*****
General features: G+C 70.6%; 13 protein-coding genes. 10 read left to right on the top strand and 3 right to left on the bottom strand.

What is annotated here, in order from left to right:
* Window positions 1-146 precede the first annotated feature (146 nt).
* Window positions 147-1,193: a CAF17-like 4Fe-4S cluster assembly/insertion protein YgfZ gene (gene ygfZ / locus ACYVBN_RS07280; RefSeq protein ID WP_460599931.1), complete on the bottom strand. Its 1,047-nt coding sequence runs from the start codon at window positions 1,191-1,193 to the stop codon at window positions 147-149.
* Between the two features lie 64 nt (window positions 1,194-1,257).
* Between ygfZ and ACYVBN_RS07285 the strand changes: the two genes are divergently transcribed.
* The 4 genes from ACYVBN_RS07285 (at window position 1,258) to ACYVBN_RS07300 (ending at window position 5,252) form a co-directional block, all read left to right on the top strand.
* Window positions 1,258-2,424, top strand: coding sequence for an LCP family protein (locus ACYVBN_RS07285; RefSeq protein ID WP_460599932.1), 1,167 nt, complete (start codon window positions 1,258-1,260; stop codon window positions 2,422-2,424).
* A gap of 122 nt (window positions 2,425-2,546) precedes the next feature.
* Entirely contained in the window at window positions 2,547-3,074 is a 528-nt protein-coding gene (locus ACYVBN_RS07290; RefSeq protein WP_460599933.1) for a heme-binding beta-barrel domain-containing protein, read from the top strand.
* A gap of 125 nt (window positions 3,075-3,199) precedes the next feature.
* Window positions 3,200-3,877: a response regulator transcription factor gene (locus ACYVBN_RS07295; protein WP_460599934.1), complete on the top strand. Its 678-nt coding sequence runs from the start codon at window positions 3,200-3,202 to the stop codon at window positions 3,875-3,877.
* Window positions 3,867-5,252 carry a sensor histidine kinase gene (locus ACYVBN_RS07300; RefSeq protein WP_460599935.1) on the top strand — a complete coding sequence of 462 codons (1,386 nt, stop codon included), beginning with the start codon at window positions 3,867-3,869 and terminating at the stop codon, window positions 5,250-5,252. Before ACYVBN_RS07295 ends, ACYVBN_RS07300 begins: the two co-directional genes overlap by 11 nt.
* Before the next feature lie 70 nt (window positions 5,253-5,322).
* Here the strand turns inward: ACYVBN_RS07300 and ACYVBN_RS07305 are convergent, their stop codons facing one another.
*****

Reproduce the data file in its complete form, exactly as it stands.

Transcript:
General features: G+C 70.6%; 13 protein-coding genes. 10 read left to right on the top strand and 3 right to left on the bottom strand.

What is annotated here, in order from left to right:
* Window positions 1-146 precede the first annotated feature (146 nt).
* Window positions 147-1,193: a CAF17-like 4Fe-4S cluster assembly/insertion protein YgfZ gene (gene ygfZ / locus ACYVBN_RS07280; RefSeq protein ID WP_460599931.1), complete on the bottom strand. Its 1,047-nt coding sequence runs from the start codon at window positions 1,191-1,193 to the stop codon at window positions 147-149.
* Between the two features lie 64 nt (window positions 1,194-1,257).
* Between ygfZ and ACYVBN_RS07285 the strand changes: the two genes are divergently transcribed.
* The 4 genes from ACYVBN_RS07285 (at window position 1,258) to ACYVBN_RS07300 (ending at window position 5,252) form a co-directional block, all read left to right on the top strand.
* Window positions 1,258-2,424, top strand: coding sequence for an LCP family protein (locus ACYVBN_RS07285; RefSeq protein ID WP_460599932.1), 1,167 nt, complete (start codon window positions 1,258-1,260; stop codon window positions 2,422-2,424).
* A gap of 122 nt (window positions 2,425-2,546) precedes the next feature.
* Entirely contained in the window at window positions 2,547-3,074 is a 528-nt protein-coding gene (locus ACYVBN_RS07290; RefSeq protein WP_460599933.1) for a heme-binding beta-barrel domain-containing protein, read from the top strand.
* A gap of 125 nt (window positions 3,075-3,199) precedes the next feature.
* Window positions 3,200-3,877: a response regulator transcription factor gene (locus ACYVBN_RS07295; protein WP_460599934.1), complete on the top strand. Its 678-nt coding sequence runs from the start codon at window positions 3,200-3,202 to the stop codon at window positions 3,875-3,877.
* Window positions 3,867-5,252 carry a sensor histidine kinase gene (locus ACYVBN_RS07300; RefSeq protein WP_460599935.1) on the top strand — a complete coding sequence of 462 codons (1,386 nt, stop codon included), beginning with the start codon at window positions 3,867-3,869 and terminating at the stop codon, window positions 5,250-5,252. Before ACYVBN_RS07295 ends, ACYVBN_RS07300 begins: the two co-directional genes overlap by 11 nt.
* Before the next feature lie 70 nt (window positions 5,253-5,322).
* Here the strand turns inward: ACYVBN_RS07300 and ACYVBN_RS07305 are convergent, their stop codons facing one another.